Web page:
However, the mass distribution of resumes to employers can often have a negative effect on the applicant's chances of securing employment as the resumes tend not to be tailored for the specific positions the applicant is applying for. It is usually, therefore, more sensible to optimize the resume for each position applied for and its keywords. In order to keep track of all experiences, keeping a 'master resume' document is recommended, providing job-seekers with the ability to customize a tailored resume while making sure extraneous information is easily accessible for future use if needed.
As the search for employment has become more electronic, it is common for employers only to accept resumes electronically, either out of practicality or preference. This has changed much about the way resumes are written, read, and processed. Some career experts are pointing out that today a paper-based resume is an exception rather than the rule.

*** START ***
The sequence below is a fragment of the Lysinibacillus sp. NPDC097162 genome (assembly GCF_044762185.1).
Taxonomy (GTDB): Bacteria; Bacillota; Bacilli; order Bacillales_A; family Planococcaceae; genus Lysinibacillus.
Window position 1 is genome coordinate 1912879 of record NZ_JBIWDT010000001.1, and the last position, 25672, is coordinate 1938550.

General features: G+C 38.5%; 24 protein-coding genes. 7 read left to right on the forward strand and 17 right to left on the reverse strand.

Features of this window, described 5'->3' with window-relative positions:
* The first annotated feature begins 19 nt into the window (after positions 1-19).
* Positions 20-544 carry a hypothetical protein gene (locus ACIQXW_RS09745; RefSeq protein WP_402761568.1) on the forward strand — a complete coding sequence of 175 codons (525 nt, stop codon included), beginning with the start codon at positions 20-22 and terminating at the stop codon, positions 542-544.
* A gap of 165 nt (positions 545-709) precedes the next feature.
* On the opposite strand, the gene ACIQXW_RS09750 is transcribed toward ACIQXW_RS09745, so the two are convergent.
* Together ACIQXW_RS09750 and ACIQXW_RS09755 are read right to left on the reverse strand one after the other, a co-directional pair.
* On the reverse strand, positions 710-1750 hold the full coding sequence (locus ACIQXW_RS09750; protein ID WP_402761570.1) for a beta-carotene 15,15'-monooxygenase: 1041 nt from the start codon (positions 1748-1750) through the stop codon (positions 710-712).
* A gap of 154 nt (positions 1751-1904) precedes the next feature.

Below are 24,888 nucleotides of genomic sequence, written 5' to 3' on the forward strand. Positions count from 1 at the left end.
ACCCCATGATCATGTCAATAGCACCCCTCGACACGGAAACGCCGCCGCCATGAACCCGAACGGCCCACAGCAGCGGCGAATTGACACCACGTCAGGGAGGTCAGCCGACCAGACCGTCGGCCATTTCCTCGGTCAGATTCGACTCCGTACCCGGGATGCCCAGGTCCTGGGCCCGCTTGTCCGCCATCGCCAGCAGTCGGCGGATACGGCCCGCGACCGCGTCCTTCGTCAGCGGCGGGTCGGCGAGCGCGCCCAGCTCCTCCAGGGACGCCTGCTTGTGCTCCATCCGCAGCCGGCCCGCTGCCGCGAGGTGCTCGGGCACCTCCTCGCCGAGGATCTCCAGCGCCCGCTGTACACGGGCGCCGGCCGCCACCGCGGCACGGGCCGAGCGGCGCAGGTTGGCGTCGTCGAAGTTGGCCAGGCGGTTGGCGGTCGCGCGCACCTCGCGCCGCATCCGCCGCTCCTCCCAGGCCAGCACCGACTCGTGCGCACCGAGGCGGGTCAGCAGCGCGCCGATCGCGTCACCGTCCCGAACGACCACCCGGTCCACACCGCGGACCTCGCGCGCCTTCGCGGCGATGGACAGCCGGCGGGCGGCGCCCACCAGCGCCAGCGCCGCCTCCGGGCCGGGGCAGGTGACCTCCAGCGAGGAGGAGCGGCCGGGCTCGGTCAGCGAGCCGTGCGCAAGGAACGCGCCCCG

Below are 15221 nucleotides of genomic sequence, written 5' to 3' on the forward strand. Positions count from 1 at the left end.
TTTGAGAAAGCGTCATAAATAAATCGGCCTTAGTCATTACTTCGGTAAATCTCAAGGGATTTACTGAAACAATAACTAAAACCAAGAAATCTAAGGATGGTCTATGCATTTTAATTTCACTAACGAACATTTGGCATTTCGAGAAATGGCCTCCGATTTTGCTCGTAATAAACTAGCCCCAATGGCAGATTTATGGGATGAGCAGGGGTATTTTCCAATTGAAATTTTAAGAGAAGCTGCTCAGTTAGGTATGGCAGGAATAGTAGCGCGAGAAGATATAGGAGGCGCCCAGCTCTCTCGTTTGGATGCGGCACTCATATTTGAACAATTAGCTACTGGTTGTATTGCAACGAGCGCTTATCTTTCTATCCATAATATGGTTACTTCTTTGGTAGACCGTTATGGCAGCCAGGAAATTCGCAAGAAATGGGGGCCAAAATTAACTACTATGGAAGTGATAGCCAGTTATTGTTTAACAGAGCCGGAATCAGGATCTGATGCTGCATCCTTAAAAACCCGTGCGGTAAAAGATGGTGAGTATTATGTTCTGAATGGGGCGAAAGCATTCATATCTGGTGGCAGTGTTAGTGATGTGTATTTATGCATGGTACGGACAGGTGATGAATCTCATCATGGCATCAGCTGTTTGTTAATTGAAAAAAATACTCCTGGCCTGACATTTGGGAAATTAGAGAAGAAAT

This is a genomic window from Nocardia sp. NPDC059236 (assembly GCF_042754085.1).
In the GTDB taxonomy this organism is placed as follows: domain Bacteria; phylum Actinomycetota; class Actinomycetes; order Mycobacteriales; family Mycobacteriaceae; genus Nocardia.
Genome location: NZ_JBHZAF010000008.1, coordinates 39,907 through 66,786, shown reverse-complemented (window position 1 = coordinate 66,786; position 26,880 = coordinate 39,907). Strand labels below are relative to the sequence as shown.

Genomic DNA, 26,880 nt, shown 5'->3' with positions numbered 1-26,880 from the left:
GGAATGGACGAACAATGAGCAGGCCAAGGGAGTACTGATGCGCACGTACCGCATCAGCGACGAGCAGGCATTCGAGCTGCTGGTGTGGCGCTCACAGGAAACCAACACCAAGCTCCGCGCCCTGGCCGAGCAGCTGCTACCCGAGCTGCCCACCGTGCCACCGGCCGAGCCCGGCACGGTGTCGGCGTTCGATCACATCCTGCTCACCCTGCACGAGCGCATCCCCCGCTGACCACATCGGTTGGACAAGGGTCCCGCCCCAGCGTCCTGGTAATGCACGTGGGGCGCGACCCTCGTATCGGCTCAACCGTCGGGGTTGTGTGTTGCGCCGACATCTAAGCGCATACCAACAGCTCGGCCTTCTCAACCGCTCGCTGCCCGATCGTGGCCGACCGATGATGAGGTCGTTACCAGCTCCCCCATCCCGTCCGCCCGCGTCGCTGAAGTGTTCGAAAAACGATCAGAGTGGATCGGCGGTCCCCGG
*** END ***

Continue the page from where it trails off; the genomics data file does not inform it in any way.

In today's business world there is often many qualified applicants applying for the same job. What if, out of all of those who apply, one job seeker turns in a skillful resume? Who do you think stands the best chance of getting the job? It's the one with the "best" resume, of course. This is so often true even through some of the other applicants may be better qualified for the job.
OPTIONAL DATA There is a variety of personal data that may be somewhat controversial if included in your resume. In the past it was acceptable to include all kinds of personal data, but times and laws have changed. Affirmative Action laws have made it illegal to discriminate based on such things as age, marital status, race, religion, and so forth. Therefore, most experts recommend against placing this kind of personal data into your resume.
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